Syrup:
-1.5kg sugar
-1kg water

*Boil together until sugar dissolves, cool completely before using.

Dough:
-600-700g koh fun
-6 cups syrup (always measure syrup by volume never by weight)
-2 tsp cafe mali flavor or whatever flavor you want
-1 tbs lime juice
-2 tsp oil or shortening
-100g koh fun for dusting (approx.)

*In a bowl, stir together syrup, lime juice, extract, and oil. Add koh fun and mix well (will be very "syrupy" at this stage, the flour will "expand" as it soaks up the syrup). Let mixture rest for 1/2 hour or until thicken. Grease hands with oil and knead dough until smooth. Divide dough into the appropriate size (depends on mould). Take a portion of dough, flatten it and wrap filling in the center. Dust with koh fun and mould.

Filling:
Refer to filling for Bánh Bía.

Note:
Dough is should be 2/3 the weight of the total pastry and filling should be 1/3 of the total weight. For example if the mould size you have is 150g (weight of pastry the mould will produce), then the dough should be 100g and filling is 50g.


Comments (23)

On 3:24 PM , Anonymous said...

Hi tt. Thanks for posting this recipe. I thought it will be harder to make, but you made it seem easy. It seem a little odd because I don't need to cook the flour.:) If I want to make a smaller batch, can I just cut the recipe in half? Thanks a lot.

 
On 7:12 PM , hoangtam/tt said...

yes you can cut the recipe in half if you want. Koh fun is flour that is already cooked so you don't need to do much "cooking".

 
On 8:58 AM , Dragon City said...

the mooncake really look very nice ler.. ^_^

 
On 5:54 PM , Anonymous said...

how much is 1kg of water and how much is 1.5kg of sugar?

 
On 11:39 PM , hoangtam/tt said...

anonymous,
I don't understand your question. 1kg is 1 kilo, 1.5kg is 1 1/2 kilo. ???

 
On 12:46 PM , Anonymous said...

Hi tt. I never use kg before therefore don't know how water and sugar to make the syrup. Maybe it would be better if you could put it in liter or mL. Thanks.

 
On 1:35 PM , hoangtam/tt said...

All you need is a metric scale. Just weight the sugar or water until the scale reads 1kg or 1.5kg. I always measure by weight not volume (liters, ml) so I can’t convert it to liters or ml.

 
On 1:50 AM , fooDcrazEE said...

these i never had b4

 
On 5:13 PM , Anonymous said...

tt,
What flavor are the white ones with the black dots?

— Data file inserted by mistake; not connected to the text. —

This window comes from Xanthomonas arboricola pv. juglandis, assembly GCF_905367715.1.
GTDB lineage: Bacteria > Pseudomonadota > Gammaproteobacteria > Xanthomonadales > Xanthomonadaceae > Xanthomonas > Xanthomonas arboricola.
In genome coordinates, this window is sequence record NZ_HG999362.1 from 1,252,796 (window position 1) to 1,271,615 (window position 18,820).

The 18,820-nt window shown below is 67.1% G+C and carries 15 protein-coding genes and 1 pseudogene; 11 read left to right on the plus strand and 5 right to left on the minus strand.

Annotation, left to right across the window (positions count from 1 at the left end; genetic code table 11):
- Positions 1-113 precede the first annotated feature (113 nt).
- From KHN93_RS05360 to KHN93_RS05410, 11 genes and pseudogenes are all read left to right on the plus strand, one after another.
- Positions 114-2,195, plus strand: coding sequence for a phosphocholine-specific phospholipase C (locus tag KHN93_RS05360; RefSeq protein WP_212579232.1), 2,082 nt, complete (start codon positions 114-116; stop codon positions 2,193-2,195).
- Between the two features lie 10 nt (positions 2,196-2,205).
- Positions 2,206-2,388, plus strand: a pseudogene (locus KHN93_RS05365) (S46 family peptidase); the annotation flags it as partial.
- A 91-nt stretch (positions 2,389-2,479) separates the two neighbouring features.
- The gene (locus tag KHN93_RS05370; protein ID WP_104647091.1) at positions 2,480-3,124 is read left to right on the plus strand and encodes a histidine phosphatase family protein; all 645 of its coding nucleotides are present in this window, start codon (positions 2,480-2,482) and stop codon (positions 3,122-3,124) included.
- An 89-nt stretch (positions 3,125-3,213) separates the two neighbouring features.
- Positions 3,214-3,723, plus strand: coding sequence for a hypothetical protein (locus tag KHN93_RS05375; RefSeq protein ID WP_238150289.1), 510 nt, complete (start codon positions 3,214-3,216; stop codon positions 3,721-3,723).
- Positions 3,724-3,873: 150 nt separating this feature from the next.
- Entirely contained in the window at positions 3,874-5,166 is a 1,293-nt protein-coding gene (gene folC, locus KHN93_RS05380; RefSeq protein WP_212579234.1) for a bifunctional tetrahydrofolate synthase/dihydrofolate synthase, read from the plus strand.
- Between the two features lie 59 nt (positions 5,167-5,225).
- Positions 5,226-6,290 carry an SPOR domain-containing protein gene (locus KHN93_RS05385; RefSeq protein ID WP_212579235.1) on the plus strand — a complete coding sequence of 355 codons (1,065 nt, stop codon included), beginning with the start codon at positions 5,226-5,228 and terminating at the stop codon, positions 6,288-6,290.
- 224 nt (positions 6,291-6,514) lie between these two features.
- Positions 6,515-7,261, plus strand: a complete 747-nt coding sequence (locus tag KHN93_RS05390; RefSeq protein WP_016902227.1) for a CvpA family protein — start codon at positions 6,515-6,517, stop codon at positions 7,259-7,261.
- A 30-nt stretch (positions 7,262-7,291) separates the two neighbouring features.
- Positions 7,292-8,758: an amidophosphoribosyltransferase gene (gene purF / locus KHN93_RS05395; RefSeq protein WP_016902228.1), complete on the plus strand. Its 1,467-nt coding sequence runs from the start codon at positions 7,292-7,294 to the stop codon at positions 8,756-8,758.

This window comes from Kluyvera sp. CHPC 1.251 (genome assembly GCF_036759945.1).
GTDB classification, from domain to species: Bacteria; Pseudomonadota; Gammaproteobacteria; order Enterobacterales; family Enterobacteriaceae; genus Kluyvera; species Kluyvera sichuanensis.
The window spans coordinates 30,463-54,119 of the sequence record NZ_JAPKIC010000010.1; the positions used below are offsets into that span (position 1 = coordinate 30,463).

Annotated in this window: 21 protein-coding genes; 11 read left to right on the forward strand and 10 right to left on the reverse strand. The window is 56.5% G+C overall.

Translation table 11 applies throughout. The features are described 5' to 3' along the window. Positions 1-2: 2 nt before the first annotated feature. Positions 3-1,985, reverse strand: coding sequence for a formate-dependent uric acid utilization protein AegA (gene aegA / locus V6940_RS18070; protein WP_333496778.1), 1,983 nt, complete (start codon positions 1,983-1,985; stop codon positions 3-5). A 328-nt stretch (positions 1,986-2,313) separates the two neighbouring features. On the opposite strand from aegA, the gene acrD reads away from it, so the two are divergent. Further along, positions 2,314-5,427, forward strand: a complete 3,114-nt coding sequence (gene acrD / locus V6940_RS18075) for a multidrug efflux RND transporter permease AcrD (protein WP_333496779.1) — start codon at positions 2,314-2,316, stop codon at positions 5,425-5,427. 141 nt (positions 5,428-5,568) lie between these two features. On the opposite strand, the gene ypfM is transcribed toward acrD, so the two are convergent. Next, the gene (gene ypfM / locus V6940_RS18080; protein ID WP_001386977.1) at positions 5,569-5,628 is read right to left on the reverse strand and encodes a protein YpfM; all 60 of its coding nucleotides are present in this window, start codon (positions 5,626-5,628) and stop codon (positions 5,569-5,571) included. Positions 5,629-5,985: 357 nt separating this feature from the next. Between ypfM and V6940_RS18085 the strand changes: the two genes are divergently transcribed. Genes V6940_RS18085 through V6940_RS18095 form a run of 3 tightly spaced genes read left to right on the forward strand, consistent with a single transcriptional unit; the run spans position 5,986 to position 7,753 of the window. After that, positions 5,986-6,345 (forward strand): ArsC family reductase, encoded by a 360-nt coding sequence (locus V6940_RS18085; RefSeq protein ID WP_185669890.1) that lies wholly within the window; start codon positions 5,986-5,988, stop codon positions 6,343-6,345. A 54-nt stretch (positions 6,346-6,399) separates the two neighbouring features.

lpf

 
On 11:34 PM , hoangtam/tt said...

black sesame and tangerine

 
On 4:46 PM , Anonymous said...

Interesting little cakes, what are there flavors?

 
On 10:13 PM , diddy said...

hi tt! I've been searching for recipes for Ping Pei mooncakes and this one seems different in that it uses a syrup base and very little shortening, where as most of the other recipes I've seen uses a lot more shortening and water and sugar. Do you know what the different is in taste or texture? How long can you store these?

 
On 11:56 PM , hoangtam/tt said...

diddy,
most recipes for ping pei on the web are for the chinese version. As I understand the chinese version is served/stored cold and the pastry should be thin and soft like the pastry of baked moon cakes (the main "attraction" is the filling).

On the other hand, the vietnamese version is served/stored at room temp. and the main attraction of the cake is the pastry skin not the filling (that's why the ratio of skin to filling is 2:1). The pastry skin should be soft and chewy.

With that being said...the reason why chinese recipes call for a lot of shortening is because the shortening helps create a tender pastry to resemble the pastry of baked moon cakes. For that same reason, vietnamese ping pei uses very little oil (just enough to keep the cake from drying out). The syrup helps capture the chewy texture from the flour, this is also why chinese recipes don't use syrup.

 
On 12:50 PM , diddy said...

thanks tt! I plan on making yours rather than the chinese version because I want to mail them to friends and family, and since you said that these do not need to be refrigerated, I'm hoping they will ship well. How do you store them and how long will they keep? I hope they won't spoil in the mail :)

 
On 12:44 AM , hoangtam/tt said...

they can keep for about 2 weeks at room temp. What do you mean "how to store them"?.....at room temp.....and wrapped or covered with something to keep them clean...am i answering your question correctly?

 
On 8:05 AM , diddy said...

thanks tt! That did answer my question. I wasn't sure if they had to be kepted in the refrigerator and brought to room temp before serving or not. Thanks so much! Will share my results when I try it

 
On 2:13 PM , Anonymous said...

Hi, thanks for this recipe. Could you give the recipe of " Banh Nuong Trung Thu"? Thank you.

 
On 12:10 PM , Anonymous said...

Do you know of any place where I can order the koh fun flour from? Do you have a recipe on how to make koh fun?

 
On 12:41 PM , Anonymous said...

hello Hoang Tam
I love your blog,do you know where to buy mooncake mould, i live in orange county california i look every where can find mooncake mould can you let me know where to buy a mooncake mould.you can email for me dnghao@sbcglobal.net
Thank you
Connie

 
On 3:47 PM , hoangtam/tt said...

connie,

I have no idea where to buy mooncake molds from in south cali. You can try looking for them online...i guess...

 
On 7:37 PM , Anonymous said...

Hi tt, could I use wheat starch" amidon de froment" for this recipe ?? the place I live doesn't have koh fun flour ! Thxxx

 
On 9:01 PM , hoangtam/tt said...

i don't know what wheat starch "amidon de froment" is so my answer would be to just try it and find out.

 
On 8:37 PM , Anonymous said...

hi tt,
It's me again. I meant to say, could I use "bot ta`n mi`" for this recipe? Thx